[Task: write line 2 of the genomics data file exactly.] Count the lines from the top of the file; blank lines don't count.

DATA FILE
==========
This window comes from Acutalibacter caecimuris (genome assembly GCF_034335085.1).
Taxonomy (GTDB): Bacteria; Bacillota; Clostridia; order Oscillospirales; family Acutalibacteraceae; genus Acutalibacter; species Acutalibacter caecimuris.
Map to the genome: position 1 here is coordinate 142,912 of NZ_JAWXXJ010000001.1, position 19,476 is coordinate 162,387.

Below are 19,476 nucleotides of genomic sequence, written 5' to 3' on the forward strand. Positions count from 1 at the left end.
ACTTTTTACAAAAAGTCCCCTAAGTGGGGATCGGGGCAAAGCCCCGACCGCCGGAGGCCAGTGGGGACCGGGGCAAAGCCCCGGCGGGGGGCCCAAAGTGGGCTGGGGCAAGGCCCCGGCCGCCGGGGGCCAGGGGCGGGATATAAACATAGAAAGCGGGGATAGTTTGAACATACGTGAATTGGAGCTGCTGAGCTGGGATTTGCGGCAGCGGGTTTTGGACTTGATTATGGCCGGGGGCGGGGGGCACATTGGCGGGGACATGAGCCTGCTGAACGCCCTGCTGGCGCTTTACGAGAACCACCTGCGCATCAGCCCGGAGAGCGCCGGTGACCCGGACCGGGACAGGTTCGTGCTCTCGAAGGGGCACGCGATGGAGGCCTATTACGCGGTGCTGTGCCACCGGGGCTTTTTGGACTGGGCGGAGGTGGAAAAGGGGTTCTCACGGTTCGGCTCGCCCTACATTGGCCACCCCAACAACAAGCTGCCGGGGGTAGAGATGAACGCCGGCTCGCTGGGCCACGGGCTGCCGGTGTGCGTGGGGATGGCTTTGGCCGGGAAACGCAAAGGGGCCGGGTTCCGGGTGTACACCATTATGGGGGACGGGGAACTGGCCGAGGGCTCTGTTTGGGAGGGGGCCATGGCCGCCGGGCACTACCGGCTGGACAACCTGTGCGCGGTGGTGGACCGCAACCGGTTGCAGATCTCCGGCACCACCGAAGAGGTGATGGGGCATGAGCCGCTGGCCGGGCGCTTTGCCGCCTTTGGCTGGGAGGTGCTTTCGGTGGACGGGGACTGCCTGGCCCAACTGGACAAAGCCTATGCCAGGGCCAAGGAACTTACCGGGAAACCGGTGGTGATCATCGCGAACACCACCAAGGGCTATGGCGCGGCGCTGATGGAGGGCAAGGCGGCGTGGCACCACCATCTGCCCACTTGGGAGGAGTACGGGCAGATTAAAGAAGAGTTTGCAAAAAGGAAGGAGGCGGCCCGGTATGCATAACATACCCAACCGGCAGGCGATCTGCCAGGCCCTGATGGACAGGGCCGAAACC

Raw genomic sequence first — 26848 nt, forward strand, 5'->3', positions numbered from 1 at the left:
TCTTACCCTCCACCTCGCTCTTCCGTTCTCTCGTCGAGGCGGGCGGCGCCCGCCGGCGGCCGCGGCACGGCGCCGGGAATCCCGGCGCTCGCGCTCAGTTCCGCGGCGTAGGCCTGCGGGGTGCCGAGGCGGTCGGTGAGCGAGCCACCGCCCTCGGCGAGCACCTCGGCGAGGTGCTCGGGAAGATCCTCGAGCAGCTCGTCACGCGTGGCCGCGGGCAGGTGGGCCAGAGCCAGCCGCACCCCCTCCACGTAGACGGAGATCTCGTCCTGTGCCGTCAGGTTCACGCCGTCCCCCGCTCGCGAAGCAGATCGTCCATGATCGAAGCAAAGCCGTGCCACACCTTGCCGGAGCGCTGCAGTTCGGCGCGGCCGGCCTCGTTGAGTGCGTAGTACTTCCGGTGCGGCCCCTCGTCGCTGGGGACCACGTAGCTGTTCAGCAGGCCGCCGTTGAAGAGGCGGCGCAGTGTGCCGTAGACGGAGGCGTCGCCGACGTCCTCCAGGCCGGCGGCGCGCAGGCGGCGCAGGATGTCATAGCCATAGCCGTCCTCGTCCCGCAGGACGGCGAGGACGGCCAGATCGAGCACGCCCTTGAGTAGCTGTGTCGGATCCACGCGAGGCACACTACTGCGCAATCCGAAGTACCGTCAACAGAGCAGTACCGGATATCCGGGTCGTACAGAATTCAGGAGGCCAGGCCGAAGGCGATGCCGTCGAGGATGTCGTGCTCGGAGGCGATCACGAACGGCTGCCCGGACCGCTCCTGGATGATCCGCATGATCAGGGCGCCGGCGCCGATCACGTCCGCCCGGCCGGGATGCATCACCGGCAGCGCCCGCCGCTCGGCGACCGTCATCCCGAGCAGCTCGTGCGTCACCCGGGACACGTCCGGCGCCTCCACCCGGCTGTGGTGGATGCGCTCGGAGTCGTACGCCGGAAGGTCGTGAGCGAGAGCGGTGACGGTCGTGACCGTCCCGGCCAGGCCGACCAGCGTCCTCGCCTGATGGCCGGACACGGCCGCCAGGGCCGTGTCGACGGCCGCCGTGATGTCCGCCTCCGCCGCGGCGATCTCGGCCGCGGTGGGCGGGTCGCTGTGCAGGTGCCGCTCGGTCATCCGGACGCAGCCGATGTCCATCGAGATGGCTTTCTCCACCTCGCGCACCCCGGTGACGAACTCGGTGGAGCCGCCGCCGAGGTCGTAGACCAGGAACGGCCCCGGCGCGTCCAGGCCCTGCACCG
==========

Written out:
Taxonomy (GTDB): Bacteria; Bacillota; Clostridia; order Oscillospirales; family Acutalibacteraceae; genus Acutalibacter; species Acutalibacter caecimuris.